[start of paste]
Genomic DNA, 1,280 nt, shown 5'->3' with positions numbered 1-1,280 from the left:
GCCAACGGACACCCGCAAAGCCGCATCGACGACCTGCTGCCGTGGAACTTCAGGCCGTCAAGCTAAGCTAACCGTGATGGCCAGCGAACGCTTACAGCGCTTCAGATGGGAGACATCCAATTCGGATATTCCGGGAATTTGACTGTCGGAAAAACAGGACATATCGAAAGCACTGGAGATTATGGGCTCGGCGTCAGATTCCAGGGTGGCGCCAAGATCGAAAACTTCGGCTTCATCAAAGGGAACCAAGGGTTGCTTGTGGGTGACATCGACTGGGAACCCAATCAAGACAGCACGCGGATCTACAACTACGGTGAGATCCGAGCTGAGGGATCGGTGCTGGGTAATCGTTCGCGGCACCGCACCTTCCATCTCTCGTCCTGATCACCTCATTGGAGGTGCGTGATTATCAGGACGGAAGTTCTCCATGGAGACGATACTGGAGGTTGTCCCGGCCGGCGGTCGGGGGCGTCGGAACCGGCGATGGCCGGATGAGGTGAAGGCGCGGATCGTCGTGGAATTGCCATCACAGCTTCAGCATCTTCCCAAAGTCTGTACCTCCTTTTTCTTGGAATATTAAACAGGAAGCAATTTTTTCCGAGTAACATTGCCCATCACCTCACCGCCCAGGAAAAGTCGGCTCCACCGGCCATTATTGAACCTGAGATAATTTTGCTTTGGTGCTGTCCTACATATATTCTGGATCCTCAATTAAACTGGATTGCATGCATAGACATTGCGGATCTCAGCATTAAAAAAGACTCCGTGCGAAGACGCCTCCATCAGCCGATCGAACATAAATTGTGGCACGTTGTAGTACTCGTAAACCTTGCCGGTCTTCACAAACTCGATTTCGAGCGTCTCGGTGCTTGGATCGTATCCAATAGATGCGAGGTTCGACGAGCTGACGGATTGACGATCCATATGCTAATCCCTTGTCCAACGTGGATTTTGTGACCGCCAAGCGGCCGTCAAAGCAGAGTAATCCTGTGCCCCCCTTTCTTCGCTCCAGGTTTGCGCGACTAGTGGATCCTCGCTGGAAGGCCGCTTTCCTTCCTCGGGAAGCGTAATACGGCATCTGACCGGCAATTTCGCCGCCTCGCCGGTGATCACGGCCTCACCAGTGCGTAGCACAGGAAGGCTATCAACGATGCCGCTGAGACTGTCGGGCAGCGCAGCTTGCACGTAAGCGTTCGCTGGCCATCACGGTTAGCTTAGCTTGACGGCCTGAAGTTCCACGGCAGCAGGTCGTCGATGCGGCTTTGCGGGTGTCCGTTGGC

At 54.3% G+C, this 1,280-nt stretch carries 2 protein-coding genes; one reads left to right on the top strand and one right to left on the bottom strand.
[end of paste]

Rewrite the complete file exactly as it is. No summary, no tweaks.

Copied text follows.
Genomic DNA, 1,280 nt, shown 5'->3' with positions numbered 1-1,280 from the left:
GCCAACGGACACCCGCAAAGCCGCATCGACGACCTGCTGCCGTGGAACTTCAGGCCGTCAAGCTAAGCTAACCGTGATGGCCAGCGAACGCTTACAGCGCTTCAGATGGGAGACATCCAATTCGGATATTCCGGGAATTTGACTGTCGGAAAAACAGGACATATCGAAAGCACTGGAGATTATGGGCTCGGCGTCAGATTCCAGGGTGGCGCCAAGATCGAAAACTTCGGCTTCATCAAAGGGAACCAAGGGTTGCTTGTGGGTGACATCGACTGGGAACCCAATCAAGACAGCACGCGGATCTACAACTACGGTGAGATCCGAGCTGAGGGATCGGTGCTGGGTAATCGTTCGCGGCACCGCACCTTCCATCTCTCGTCCTGATCACCTCATTGGAGGTGCGTGATTATCAGGACGGAAGTTCTCCATGGAGACGATACTGGAGGTTGTCCCGGCCGGCGGTCGGGGGCGTCGGAACCGGCGATGGCCGGATGAGGTGAAGGCGCGGATCGTCGTGGAATTGCCATCACAGCTTCAGCATCTTCCCAAAGTCTGTACCTCCTTTTTCTTGGAATATTAAACAGGAAGCAATTTTTTCCGAGTAACATTGCCCATCACCTCACCGCCCAGGAAAAGTCGGCTCCACCGGCCATTATTGAACCTGAGATAATTTTGCTTTGGTGCTGTCCTACATATATTCTGGATCCTCAATTAAACTGGATTGCATGCATAGACATTGCGGATCTCAGCATTAAAAAAGACTCCGTGCGAAGACGCCTCCATCAGCCGATCGAACATAAATTGTGGCACGTTGTAGTACTCGTAAACCTTGCCGGTCTTCACAAACTCGATTTCGAGCGTCTCGGTGCTTGGATCGTATCCAATAGATGCGAGGTTCGACGAGCTGACGGATTGACGATCCATATGCTAATCCCTTGTCCAACGTGGATTTTGTGACCGCCAAGCGGCCGTCAAAGCAGAGTAATCCTGTGCCCCCCTTTCTTCGCTCCAGGTTTGCGCGACTAGTGGATCCTCGCTGGAAGGCCGCTTTCCTTCCTCGGGAAGCGTAATACGGCATCTGACCGGCAATTTCGCCGCCTCGCCGGTGATCACGGCCTCACCAGTGCGTAGCACAGGAAGGCTATCAACGATGCCGCTGAGACTGTCGGGCAGCGCAGCTTGCACGTAAGCGTTCGCTGGCCATCACGGTTAGCTTAGCTTGACGGCCTGAAGTTCCACGGCAGCAGGTCGTCGATGCGGCTTTGCGGGTGTCCGTTGGC

At 54.3% G+C, this 1,280-nt stretch carries 2 protein-coding genes; one reads left to right on the top strand and one right to left on the bottom strand.